Common causes of hip pain include muscle or tendon injuries, bursitis and arthritis. Magnetic resonance imaging (MRI) is commonly used in the assessment of hip pain. It provides a high-resolution image of bone ligaments, tendons, muscles and other soft tissue structures.  However, MRI findings are not always the cause of hip pain. A recent review by LaTrobe University found that changes in hip joint structure on MRI, such as labral tears and cartilage defects, can be found in asymptomatic individuals.(1) For example changes were found in those without pain and/or loss of hip function. A study by the Australian Ballet Company supports this finding when they found MRI results did not always match up with their dancers symptoms or lack there of.(2) They suggested that caution should be made when interrupting MRI results as they may not be the source of a dancer’s symptoms. There are also studies that have found hip pain in the absence of MRI findings.(3) This may explain why some people can function at a high level without pain despite having positive findings on MRI. It may also help to explain why other people continue to experience pain following surgery to repair problems that were found on MRI.  Therefore, we need to be cautious when interpreting MRI findings.

MRI can assess muscle size and quality around the hip

An emerging area of research is the measurement of the size, shape and quality of muscle on MRI. Research performed so far in this area shows us that the hip muscles change their size, shape and quality as a result of hip pain. Quality can be assessed by measuring how much fat is present within a muscle. An increase in fat percentages means that there is less contractile tissue available and therefore less capacity to generate force. This corresponds to reduced strength and function of the muscle and this is a problem because it leads to more pain and loss of function.

Have a look at the figure below which shows normal muscle tissue in the gluteal muscles (A- Gluteus Minimus, B- Gluteus Medius, C- Gluteus Maximus) on the left compared to the fatty streaks throughout the muscles on the right.

Hoffman et al. 2012 (4)
Hoffman et al. 2012 (4)
Fatty muscles? What can we do about this?

The hip is a ball and socket joint. In another ball socket joint, the shoulder, we know an increase in fat within the shoulder muscles is associated with poorer surgical outcomes. Could this also be the case for the hip joint? If so, can we identify those at risk of poor outcomes using MRI and offer them high-quality rehabilitation?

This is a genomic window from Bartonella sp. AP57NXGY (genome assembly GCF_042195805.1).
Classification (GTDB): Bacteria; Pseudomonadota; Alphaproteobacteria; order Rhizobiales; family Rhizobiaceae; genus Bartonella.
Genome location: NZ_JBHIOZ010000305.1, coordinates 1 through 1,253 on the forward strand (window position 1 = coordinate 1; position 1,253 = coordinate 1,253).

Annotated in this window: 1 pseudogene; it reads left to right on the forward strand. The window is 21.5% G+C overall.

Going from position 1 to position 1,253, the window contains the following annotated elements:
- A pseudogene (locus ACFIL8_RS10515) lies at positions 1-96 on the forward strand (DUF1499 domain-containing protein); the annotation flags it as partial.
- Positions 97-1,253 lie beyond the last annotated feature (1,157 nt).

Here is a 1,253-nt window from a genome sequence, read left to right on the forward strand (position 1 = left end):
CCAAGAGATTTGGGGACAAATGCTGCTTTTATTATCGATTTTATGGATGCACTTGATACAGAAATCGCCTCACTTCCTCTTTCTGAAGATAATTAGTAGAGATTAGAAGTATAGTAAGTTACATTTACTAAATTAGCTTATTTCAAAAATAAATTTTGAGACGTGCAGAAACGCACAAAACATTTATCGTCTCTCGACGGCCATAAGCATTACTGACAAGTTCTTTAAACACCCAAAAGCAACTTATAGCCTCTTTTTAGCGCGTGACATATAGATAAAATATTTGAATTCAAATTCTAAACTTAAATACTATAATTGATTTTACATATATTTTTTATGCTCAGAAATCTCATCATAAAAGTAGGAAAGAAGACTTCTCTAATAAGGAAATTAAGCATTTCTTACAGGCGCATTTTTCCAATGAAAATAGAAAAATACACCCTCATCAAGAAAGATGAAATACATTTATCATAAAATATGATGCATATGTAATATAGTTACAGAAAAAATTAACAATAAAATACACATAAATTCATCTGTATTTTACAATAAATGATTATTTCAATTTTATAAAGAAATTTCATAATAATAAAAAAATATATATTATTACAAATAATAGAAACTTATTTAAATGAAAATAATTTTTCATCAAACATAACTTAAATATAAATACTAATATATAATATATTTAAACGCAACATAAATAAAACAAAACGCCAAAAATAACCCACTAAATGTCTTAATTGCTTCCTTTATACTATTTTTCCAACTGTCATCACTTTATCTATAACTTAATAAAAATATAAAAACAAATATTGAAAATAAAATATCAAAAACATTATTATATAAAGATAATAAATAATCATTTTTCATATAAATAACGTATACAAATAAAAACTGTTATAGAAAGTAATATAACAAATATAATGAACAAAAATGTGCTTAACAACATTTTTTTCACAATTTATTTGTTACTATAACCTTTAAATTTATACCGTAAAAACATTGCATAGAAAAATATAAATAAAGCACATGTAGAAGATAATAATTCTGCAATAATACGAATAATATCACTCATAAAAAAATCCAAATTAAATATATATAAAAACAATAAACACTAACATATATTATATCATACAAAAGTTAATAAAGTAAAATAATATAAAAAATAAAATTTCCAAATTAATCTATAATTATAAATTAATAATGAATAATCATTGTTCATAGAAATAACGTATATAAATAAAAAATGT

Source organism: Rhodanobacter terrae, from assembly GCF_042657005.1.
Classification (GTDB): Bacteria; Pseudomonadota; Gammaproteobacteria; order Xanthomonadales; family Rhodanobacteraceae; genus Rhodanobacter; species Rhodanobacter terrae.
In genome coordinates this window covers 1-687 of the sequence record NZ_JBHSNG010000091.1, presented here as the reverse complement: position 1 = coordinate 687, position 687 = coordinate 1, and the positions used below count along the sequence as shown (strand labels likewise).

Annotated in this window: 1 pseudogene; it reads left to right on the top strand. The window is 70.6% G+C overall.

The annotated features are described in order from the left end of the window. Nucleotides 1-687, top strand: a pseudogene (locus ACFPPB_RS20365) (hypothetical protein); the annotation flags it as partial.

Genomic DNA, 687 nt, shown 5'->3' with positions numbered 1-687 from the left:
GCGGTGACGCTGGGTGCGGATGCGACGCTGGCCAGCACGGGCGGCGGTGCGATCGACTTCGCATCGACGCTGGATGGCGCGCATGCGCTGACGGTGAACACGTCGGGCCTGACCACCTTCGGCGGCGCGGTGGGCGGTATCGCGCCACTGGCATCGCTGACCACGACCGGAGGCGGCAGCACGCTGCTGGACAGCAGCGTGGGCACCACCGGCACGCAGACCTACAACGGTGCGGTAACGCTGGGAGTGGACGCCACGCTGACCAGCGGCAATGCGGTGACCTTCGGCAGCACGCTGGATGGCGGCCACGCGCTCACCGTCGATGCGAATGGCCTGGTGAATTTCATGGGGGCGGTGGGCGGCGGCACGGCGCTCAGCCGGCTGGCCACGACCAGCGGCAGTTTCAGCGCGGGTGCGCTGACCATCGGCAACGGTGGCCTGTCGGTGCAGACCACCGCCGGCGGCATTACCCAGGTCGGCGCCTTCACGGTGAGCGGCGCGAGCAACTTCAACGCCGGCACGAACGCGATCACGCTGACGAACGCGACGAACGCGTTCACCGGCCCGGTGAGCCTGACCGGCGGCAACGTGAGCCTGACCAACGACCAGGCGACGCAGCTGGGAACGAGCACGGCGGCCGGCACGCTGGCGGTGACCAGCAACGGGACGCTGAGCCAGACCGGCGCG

My PhD research aims to answer these questions. In a group of young football players, I will look at measurements of hip muscle size, shape and quality and determine whether these MRI measurements are associated with changes in hip joint and quality of life over a two-year period. The results of my PhD will help us understand how hip pain in younger people evolves into hip osteoarthritis later in life so we can develop better early-stage interventions.

Exercise helps hip pain

In the meantime, while we wait for these results, we know that exercise helps with a range of painful hip conditions. A targeted exercise program, such as the ones prescribed by physiotherapists, can reduce hip pain and improve function. A great example of this is the GLA:DTM program which is an exercise and education program targeted at individuals presenting with symptoms of hip and knee osteoarthritis. Research has shown that this program can reduce pain scores, increase function, improve quality of life measures and even prolong the need for hip surgery. So the best advice I can give you is don’t just sit around and wait for it to get better, get exercising!

References
  1. Heerey JJ, Kemp JL, Mosler AB, Jones DM, Pizzari T, Souza RB, et al. What is the prevalence of imaging-defined intra-articular hip pathologies in people with and without pain? A systematic review and meta-analysis. British Journal of Sports Medicine. 2018;52(9):581-93.
  2. Mayes S, Ferris A-R, Smith P, Garnham A, Cook J. Similar prevalence of acetabular labral tear in professional ballet dancers and sporting participants. Clinical Journal of Sport Medicine. 2016;26(4):307-13.
  3. Brukner P, Clarsen B, Cook J, Cools A, Crossley K, Hutchinson M, et al. Clinical Sports Medicine, Volume 1, Injuries. 5. painos. Australia: McGraw-Hill Education. 2017.
  4. Hoffmann A, Pfirrmann CWA. The hip abductors at MR imaging. European Journal of Radiology. 2012;81(12):3755-62.